Without the easing of the sanctions regime, the task of increasing the export of “sanctioned” industries remains objectively difficult. If the growth of potash exports to China can also be achieved through railroad deliveries, then the condition for restoring exports to other key buyers (Brazil, India) is access to port infrastructure. The plans of the Belarusian authorities to accelerate the construction of their own ports in the northwestern part of Russia are still far from being implemented. It is difficult to assess the reality and potential of potash exports through the Caspian ports with further transit through Iran, which is being worked out by Belarusian officials.

Judging by official statements, the problem of redirecting the export of oil products is being solved much better. According to the authorities, in the fourth quarter, Belarusian refineries were supposed to start processing 3.9 million tons of oil, which is close to their optimal load. Information about buyers of oil products is currently not disclosed, however, it can be assumed that the products were sent directly to Russian consumers or in transit through Russian ports. In such a situation, the introduction by European countries in February of an embargo against Russian oil products will have a negative impact on the work of Belarusian refineries. The production capacity of Russian producers exceeds the capacity of the domestic market, which will increase competition on it and lead to a fall in domestic prices.

At the same time, comparatively high commodity prices remain a favourable factor for the Belarusian economy. If earlier the forecasts about the end of the commodity super-cycle due to the slowdown in the global economy and the risk of recession in the US and Europe dominated the expert community, now the expectations are improving. Markets reacted optimistically to the success of the US Federal Reserve in combating inflation and the abolition of anti-epidemiological measures in China. Forecasts for the European economy are also improving: its adaptability to the loss of access to Russian hydrocarbons turned out to be higher than expected.

The second factor in the growth of the economy planned by the authorities should be the restoration of investment activity. Thus, according to the forecast of the authorities, the growth of investment spending in 2023 will be 22.3%, or USD 2-2.5 billion. This growth should finally interrupt the investment recession that has been going on since 2020. During this period, the annual reduction in investments amounted to about 28% in total (taking into account data for January-November 2022). The implementation of the declared plans in practice depends on the availability of investment projects and the sources of their investment. In previous years, the authorities experienced objective difficulties with this: the announced plans to launch a “new investment cycle” remained on paper. Many factors of previous failures remain relevant: investment optimism and demand for banking resources from the real sector is still weak, while the state budget is running with a deficit even without large-scale investment projects. In such a situation, the greatest potential is seen in attracting Russian loans in the amount of RUB 105 billion (or about USD 1.3-1.5 billion) for import-substituting integration projects. There are still no sufficient grounds to consider the scenario of financing investments from emission sources – in previous years, despite the formal failure of plans, the Lukashenka regime government did not use this measure, which is fraught with the creation of imbalances in the financial market.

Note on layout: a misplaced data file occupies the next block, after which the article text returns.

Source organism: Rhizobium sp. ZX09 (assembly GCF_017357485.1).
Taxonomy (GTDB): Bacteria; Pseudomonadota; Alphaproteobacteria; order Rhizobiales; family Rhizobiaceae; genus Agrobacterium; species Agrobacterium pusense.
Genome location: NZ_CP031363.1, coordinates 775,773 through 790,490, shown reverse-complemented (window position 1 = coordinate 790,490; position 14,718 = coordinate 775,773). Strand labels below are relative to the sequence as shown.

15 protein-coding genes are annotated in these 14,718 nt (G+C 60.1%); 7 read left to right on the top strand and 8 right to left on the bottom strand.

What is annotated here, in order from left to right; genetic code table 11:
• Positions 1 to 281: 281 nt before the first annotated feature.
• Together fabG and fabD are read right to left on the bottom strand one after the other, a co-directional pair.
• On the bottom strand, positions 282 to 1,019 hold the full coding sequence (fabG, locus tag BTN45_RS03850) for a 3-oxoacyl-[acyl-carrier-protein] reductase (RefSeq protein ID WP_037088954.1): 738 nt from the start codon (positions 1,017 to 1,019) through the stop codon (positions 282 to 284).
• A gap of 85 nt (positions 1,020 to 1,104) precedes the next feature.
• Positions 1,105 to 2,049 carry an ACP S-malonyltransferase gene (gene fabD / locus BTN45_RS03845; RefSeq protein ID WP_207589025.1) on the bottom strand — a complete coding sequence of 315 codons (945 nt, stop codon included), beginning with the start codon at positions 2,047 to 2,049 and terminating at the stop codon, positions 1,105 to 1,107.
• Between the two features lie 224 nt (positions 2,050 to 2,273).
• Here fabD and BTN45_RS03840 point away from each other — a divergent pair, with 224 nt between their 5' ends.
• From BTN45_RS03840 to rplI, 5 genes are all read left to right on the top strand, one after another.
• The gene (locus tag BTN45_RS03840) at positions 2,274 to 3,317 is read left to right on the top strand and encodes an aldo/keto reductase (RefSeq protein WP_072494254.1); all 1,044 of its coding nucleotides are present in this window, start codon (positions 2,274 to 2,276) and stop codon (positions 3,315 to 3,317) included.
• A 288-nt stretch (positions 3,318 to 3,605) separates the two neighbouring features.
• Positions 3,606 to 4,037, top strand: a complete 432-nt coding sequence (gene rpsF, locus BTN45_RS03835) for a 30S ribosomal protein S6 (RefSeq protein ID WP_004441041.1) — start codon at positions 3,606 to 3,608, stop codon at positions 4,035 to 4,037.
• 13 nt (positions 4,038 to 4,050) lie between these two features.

In terms of the economic policy of the authorities, we can talk about the continuing trend towards the growth of centralization and state control in the economy. In the spirit of this policy, taxes for small businesses have been raised since January 2023. Officials also announce plans to expand the mechanism for controlling producer prices. The previously introduced restriction on price growth in trade on formal grounds showed a good result. Thus, after the introduction of marginal markups in retail trade for 90% of the consumer assortment, consumer inflation slowed down from 17.4% in September to 12.8% in December. It is also important that such a tough measure aroused broad support in society. Thus, according to the BEROC survey on the mood of households, 63% of respondents positively assessed this step of the authorities. In general, in the opinion of the government, the centralization of the economy should increase its resilience to external shocks and mitigate the consequences of the economic downturn for the population. At the same time, the reverse side of such measures may be a decrease in the adaptability of the economy and a decrease in its growth potential in the medium term.